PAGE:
God in a Manger
The glory of Christmas is the glorious response of those who witnessed Christ's birth. They offered Him pure and glorious worship!
What does Matthew 2 record as the first reaction to the birth of Christ? Worship. Shortly after the birth of the Messiah, Babylonian magi from the East arrived in Jerusalem and inquired of king Herod where the real king of the Jews was to be born.
The immediate reaction of the theologians of Herod's court who knew the Scriptures well-was "in Bethlehem." What is amazing is that as they recited these words they showed the terrible condition that though they knew the Scriptures, they did not believe them! What a sad indictment upon these Bible students that they did not even bother to travel the five or six miles to Bethlehem to see their Messiah.
But one person in the crowded court believed the Scriptures! Herod believed the Scriptures! That is why he dispatched a corps of butchers to Bethlehem to slaughter innocent children, in hopes of destroying this rival to his throne. But he was too late. The magi had come and gone and Jesus was by now safe in Egypt.
Another group also believed, those Magi believed the Scriptures. They had traveled several hundred miles to worship this Babe. They were guided to Bethlehem by a supernatural celestial phenomenon--and by the Scriptures. Apparently, their ancestors had been instructed by Daniel the prophet about the coming Messiah. . . When they saw the Child, they fell down and worshiped him. This was God in the flesh. They could do no other.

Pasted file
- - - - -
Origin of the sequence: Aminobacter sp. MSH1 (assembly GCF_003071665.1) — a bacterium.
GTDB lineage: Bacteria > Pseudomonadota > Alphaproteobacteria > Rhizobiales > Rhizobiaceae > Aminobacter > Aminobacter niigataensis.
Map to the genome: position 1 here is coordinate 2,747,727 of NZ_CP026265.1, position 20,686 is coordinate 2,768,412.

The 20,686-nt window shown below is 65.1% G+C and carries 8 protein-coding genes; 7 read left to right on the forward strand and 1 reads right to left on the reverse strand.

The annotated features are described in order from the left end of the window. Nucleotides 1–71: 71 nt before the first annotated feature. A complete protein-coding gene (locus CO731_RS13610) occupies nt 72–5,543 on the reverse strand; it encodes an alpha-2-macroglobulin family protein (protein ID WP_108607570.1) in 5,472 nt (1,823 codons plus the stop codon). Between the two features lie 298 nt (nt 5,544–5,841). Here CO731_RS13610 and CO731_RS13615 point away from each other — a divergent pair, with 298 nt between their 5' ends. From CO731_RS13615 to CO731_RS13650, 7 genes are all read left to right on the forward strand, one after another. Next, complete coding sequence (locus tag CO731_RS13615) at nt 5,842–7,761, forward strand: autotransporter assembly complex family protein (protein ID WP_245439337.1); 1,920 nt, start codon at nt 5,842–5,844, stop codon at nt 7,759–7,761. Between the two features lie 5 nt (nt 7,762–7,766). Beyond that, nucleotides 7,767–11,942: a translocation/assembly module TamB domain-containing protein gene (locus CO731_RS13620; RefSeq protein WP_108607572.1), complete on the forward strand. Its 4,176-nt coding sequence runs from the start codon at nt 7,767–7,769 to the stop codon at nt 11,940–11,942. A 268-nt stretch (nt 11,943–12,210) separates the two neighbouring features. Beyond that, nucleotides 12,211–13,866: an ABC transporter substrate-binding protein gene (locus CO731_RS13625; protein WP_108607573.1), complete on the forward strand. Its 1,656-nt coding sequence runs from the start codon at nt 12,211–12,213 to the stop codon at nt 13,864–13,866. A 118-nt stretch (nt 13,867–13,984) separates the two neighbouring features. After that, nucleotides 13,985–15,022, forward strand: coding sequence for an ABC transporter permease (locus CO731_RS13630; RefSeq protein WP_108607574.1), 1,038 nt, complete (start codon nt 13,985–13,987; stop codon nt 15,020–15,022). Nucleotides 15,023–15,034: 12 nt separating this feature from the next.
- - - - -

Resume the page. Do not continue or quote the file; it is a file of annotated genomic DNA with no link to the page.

And they gave him gifts--gold, frankincense, and myrrh. This was an unusual present--by any standards. The gold, of course, we all can understand--but the frankincense and myrrh were odd. Perhaps this means these wise men had been exposed to Isaiah's prophecy which foretold that "nations will come to your light, and kings to your rising. . . They will bring gold and frankincense, and will bear good news. . . " (Isa. 60:3,6) . This exposure and their response explain the frankincense, but not the myrrh.
To the ancients myrrh, like frankincense, was a perfume. But unlike frankincense, myrrh always seemed to have the smell of death. In the ancient world, it was used to embalm a corpse. Jesus himself would be embalmed with this very perfume (John 19:39.)
How could the Magi be thinking of Jesus' death when they brought the myrrh? The only way was if they knew of it from Daniel's prophecy (9:24-27). In the ninth chapter of Daniel we read that the 'Messiah will be cut off' and this 'will make atonement for iniquity' and ultimately 'bring in everlasting righteousness' (9:26, 24).
Even at the birth of our Savior, the shadow of the cross is already falling over his face. . .
Look at Mt. 2 and the Magi they:
The theologians of Herod's court did not believe the Scriptures. They were fools. Herod believed, but disobeyed. He was a madman. The simple shepherds and the majestic Magi believed in this infant Savior--and it was reckoned to them as righteousness. May we follow in their train?
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